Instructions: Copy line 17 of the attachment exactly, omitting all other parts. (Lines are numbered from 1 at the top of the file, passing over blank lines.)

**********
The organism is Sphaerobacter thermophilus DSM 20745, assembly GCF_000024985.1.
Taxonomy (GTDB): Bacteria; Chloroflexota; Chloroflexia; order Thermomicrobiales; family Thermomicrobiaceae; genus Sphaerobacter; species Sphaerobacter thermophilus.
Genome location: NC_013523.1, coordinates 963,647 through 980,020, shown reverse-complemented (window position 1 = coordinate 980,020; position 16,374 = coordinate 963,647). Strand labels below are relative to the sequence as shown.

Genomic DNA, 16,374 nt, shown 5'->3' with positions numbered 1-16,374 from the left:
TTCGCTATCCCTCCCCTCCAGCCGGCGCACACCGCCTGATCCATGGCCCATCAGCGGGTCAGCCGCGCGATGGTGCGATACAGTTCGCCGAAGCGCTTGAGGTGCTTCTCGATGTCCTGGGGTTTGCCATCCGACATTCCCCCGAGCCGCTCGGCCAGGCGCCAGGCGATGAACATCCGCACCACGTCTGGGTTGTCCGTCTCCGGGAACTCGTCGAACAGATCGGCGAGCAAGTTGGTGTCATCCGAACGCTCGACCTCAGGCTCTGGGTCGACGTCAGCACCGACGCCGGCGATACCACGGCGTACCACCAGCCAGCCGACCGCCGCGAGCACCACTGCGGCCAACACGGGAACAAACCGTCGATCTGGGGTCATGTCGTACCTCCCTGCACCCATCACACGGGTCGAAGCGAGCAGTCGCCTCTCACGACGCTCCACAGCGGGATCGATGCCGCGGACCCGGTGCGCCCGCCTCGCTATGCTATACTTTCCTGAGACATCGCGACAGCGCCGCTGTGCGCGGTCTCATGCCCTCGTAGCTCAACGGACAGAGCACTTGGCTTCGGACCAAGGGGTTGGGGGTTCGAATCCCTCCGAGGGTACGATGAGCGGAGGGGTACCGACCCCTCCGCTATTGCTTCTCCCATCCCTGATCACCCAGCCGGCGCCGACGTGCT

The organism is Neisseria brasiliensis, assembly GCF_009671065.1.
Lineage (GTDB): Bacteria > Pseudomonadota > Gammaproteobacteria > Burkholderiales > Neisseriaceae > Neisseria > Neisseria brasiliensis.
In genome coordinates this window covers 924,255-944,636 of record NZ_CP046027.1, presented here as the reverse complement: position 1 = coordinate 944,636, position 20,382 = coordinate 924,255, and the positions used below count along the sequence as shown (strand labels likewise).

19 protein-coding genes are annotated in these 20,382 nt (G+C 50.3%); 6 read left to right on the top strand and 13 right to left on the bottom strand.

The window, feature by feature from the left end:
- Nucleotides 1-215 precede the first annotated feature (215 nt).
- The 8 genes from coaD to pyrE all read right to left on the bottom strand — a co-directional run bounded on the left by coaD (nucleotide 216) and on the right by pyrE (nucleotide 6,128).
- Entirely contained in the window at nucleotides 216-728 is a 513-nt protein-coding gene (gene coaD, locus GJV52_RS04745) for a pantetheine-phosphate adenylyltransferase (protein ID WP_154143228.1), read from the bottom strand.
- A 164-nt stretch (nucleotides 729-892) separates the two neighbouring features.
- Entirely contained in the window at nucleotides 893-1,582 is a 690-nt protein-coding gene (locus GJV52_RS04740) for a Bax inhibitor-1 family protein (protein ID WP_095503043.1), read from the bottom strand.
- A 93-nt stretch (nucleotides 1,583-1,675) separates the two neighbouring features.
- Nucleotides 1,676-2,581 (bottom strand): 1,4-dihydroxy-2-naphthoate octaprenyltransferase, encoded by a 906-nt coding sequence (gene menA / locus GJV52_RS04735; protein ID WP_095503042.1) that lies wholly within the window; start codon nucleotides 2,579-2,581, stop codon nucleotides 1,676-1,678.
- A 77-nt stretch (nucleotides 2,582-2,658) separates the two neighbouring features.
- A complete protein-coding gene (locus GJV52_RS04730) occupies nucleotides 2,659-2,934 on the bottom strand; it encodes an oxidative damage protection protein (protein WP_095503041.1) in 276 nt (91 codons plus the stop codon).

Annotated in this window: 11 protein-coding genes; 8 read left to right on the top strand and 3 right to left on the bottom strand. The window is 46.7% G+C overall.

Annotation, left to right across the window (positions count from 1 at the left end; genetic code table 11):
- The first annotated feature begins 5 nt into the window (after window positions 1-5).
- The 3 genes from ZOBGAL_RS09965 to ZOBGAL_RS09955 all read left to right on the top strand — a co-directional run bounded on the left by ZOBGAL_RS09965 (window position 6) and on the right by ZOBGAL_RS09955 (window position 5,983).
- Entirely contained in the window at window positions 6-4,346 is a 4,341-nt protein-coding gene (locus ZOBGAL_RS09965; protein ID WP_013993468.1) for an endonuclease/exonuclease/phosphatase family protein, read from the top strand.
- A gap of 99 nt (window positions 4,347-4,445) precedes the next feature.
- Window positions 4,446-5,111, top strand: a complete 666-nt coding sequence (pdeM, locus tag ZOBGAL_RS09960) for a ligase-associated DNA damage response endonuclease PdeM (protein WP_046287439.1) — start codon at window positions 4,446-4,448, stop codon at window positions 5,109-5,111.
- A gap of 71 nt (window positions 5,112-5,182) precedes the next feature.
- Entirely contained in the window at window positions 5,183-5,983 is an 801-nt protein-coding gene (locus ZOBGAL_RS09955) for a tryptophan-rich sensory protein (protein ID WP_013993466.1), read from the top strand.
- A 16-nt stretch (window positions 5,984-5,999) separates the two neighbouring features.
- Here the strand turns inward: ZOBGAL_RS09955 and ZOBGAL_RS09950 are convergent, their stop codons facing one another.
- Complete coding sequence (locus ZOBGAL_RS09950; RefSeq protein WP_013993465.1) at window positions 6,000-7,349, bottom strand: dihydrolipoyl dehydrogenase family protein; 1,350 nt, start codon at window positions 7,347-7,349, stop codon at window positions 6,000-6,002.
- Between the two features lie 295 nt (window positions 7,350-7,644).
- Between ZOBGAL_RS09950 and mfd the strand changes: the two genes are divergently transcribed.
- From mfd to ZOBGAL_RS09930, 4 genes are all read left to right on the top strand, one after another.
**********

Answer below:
- Nucleotides 1,676-2,581 (bottom strand): 1,4-dihydroxy-2-naphthoate octaprenyltransferase, encoded by a 906-nt coding sequence (gene menA / locus GJV52_RS04735; protein ID WP_095503042.1) that lies wholly within the window; start codon nucleotides 2,579-2,581, stop codon nucleotides 1,676-1,678.